Violence at work - what to do after an incident

Advice and guidance for employers on what to do after an incident of work-related violence.


Under R.I.D.D.O.R, any violent incident which requires the victim to take more than 7 days off work must be reported to the relevant enforcing authority.

Effects of Violence at Work

Not all injuries are visible or obvious. Psychological symptoms can include anxiety, tension, insomnia, irritability, loss of confidence, agoraphobia, thoughts of self-harm or guilt.

Support for Victims of Violence at Work

Despite conducting a risk assessment and putting control measures in place, there may be times when employees experience work-related violence.

Physical violence against employees is uncommon, but verbal abuse can happen more regularly. Either way, if an incident occurs employers will need to support their employees and may have to consider whether further actions are needed.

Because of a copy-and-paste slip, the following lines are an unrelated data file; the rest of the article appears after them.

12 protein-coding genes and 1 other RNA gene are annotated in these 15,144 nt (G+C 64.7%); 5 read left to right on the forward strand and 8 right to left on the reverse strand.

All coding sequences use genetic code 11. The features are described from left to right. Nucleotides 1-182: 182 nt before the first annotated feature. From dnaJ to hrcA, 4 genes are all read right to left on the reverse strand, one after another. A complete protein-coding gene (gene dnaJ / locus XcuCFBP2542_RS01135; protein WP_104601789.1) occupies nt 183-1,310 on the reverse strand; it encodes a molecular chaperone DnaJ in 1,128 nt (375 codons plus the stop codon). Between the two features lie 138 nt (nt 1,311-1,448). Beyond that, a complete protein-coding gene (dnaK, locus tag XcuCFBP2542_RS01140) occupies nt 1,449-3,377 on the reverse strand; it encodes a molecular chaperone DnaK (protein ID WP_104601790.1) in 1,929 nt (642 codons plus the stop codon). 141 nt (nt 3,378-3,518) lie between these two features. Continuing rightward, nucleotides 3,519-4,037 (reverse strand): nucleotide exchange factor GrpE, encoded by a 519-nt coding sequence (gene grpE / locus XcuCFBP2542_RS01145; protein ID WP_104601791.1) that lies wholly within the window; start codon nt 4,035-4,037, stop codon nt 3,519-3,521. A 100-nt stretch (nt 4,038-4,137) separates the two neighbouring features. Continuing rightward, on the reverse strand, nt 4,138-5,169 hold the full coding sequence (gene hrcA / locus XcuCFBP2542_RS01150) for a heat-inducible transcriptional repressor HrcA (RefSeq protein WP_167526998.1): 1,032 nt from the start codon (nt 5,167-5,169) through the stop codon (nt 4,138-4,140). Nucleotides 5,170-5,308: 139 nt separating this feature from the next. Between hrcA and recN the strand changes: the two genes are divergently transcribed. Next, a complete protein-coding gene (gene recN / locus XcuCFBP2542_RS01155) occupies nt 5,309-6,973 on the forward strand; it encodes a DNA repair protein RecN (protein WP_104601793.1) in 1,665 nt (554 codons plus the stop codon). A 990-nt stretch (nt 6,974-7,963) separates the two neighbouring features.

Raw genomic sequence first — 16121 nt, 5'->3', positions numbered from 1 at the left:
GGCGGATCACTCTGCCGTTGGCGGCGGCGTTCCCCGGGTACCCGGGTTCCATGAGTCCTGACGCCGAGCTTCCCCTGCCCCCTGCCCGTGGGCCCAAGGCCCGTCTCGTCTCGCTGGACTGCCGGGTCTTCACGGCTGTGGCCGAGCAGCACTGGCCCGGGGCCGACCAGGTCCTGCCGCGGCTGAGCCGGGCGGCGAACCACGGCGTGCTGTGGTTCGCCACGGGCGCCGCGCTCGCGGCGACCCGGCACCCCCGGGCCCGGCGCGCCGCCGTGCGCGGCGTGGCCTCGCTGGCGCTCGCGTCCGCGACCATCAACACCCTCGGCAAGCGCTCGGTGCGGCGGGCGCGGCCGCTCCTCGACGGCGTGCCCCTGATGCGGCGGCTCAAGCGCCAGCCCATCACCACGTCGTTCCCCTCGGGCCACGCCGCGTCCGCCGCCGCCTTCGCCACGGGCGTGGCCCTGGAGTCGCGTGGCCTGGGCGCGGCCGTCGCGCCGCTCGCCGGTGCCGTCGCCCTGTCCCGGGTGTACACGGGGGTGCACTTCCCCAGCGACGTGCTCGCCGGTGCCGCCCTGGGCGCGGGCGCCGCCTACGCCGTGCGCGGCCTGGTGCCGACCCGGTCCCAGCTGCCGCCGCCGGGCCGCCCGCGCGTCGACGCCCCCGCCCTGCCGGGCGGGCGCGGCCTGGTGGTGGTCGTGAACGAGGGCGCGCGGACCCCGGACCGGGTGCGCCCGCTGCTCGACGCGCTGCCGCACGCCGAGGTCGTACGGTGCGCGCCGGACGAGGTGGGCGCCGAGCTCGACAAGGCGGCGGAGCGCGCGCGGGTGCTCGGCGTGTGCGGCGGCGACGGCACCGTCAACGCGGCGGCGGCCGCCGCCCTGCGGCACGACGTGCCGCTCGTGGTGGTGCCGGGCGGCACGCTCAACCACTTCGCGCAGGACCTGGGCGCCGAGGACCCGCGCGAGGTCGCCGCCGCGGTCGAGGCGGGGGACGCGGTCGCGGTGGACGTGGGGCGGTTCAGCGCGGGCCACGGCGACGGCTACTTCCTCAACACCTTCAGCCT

Should an employee become a victim and suffer such an incident, then you will need to respond quickly. You should review your arrangements as well as offering support and advice to the victim. Such support might include time off work, counselling and legal advice.

For more detailed guidance, go to Providing Support After an Incident, on the Health and Safety Executive website, part of the Violence at Work Toolkit for Licensed and Retail Premises.

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